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be connected is to be ... I cannot doubt that this more consolidated and extended work will be ... as kindly received . . . &c. * * * Reader, what you do not approve, &c. ... me for this energetic exertion of my talents.

Jerusalem: the Emanation of the Giant Albion, 1804, Printed by W. Blake, South Molton Street, is a large quarto volume, of a hundred engraved pages, writing and design, only one side of each leaf being engraved. Most copies are printed in plain black and white, some with blue ink, some red; a few are tinted. For a tinted copy the price was twenty guineas.

The poem, since poem we are to call it, is mostly written in prose; occasionally in metrical prose; more rarely still it breaks forth into verse. Here is the author's own account of the matter :

When this verse was first dictated to me, I considered a monotonous cadence, like that used by Milton, Shakspeare and all writers of English blank verse, derived from the modern bondage of rhyming, to be a necessary and indispensable part of the verse. But I soon found that, in the mouth of a true orator, such monotony was not only awkward, but as much a bondage as rhyme itself. I, therefore, have produced a variety in every line, both in cadence and number of syllables. Every word and every letter is studied, and put into its place. The terrific numbers are reserved for the terrific parts, the mild and gentle for the mild and gentle parts, and the prosaic for inferior parts : all are necessary to each other.

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The Jerusalem bears little resemblance to the prophetic books'of earlier date. We hear no longer of the wars, the labours, the sufferings, the laments of Orc, Rintrah, Urizen, or Enitharmon; though some of these names are casually inentioned once or twice. What we do hear of, the reader shall gather for himself, from a few extracts. The following lines instance in brief, the devout and earnest spirit in which Blake wrote ; the high aims he set before him ; and afford also a glimpse of the most strange and unhappy result : dark oracles, words empty of meaning to all but him who uttered them :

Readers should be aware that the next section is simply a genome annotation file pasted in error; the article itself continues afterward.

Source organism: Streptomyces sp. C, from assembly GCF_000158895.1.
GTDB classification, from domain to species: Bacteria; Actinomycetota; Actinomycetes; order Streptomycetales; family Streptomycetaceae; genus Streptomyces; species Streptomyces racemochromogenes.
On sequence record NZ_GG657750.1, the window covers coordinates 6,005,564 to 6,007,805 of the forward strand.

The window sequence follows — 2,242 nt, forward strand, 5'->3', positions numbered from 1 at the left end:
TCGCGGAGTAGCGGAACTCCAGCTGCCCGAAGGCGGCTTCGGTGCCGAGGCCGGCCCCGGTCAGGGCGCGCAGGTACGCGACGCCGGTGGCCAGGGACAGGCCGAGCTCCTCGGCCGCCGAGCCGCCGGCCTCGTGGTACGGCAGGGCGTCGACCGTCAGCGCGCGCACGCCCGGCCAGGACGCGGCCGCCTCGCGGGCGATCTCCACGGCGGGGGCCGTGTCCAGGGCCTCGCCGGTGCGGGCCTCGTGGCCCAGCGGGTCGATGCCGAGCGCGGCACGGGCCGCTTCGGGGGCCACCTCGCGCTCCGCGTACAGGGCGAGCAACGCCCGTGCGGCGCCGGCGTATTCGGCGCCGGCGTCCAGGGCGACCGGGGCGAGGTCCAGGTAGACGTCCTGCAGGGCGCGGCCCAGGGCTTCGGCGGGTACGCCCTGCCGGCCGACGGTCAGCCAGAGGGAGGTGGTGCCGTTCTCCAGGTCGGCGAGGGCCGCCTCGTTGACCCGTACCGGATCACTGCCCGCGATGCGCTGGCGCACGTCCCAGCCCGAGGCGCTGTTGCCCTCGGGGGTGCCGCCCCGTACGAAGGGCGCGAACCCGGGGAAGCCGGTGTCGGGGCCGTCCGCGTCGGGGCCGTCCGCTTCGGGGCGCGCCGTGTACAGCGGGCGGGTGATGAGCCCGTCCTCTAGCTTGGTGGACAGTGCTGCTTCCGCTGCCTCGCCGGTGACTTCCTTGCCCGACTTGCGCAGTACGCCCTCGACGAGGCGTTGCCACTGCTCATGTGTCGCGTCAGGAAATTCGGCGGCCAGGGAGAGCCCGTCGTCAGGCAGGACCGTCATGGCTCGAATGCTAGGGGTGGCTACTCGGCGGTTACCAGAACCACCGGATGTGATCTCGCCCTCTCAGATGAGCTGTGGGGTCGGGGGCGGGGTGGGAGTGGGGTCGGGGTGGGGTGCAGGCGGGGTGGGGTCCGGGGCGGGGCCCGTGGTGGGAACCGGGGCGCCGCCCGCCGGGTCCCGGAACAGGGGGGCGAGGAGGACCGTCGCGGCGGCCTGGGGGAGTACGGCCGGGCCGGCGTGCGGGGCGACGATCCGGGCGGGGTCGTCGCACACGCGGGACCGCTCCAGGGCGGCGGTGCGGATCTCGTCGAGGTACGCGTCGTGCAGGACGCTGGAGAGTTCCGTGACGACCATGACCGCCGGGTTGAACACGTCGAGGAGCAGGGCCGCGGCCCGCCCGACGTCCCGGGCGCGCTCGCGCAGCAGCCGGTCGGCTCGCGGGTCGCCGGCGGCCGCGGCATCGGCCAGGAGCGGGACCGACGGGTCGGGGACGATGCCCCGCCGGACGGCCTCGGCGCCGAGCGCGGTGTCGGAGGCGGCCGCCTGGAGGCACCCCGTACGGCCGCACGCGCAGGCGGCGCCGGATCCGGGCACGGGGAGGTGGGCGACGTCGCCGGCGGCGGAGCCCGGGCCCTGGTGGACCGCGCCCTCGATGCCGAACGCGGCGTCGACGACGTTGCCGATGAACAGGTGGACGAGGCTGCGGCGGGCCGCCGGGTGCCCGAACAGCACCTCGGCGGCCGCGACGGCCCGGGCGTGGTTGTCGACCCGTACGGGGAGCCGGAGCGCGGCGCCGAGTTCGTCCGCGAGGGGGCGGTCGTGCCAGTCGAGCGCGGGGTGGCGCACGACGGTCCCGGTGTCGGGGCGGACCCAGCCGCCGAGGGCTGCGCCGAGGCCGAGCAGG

Trembling I sit, day and night. My friends are astonisht at me:
Yet they forgive my wand'rings. I rest not from my great task :
To open the eternal worlds! To open the immortal eyes
Of man inwards ; into the worlds of thought : into eternity .
Ever expanding in the bosom of God, the human imagination.
O Saviour ! pour upon me thy spirit of meekness and love.
Annihilate selfhood in me! Be thou all my life !
Guide thou my hand, which trembles exceedingly, upon the Rock of

While I write of the building of Golgonooza and of the terrors of

Entuthon : Of Hand and Hyle, and Coban ; of Kwantok, Peachey, Brereton, Slayd,

and Hutton : Of the terrible sons and danghters of Albion and their generations. Scofield, Kox, Kotope and Bowen revolve most mightily upon The furnace of Los, before the eastern gate bending their fury. They war to destroy the furnaces ; to desolate Golgonooza, And to devour the sleeping humanity of Albion in rage and hunger.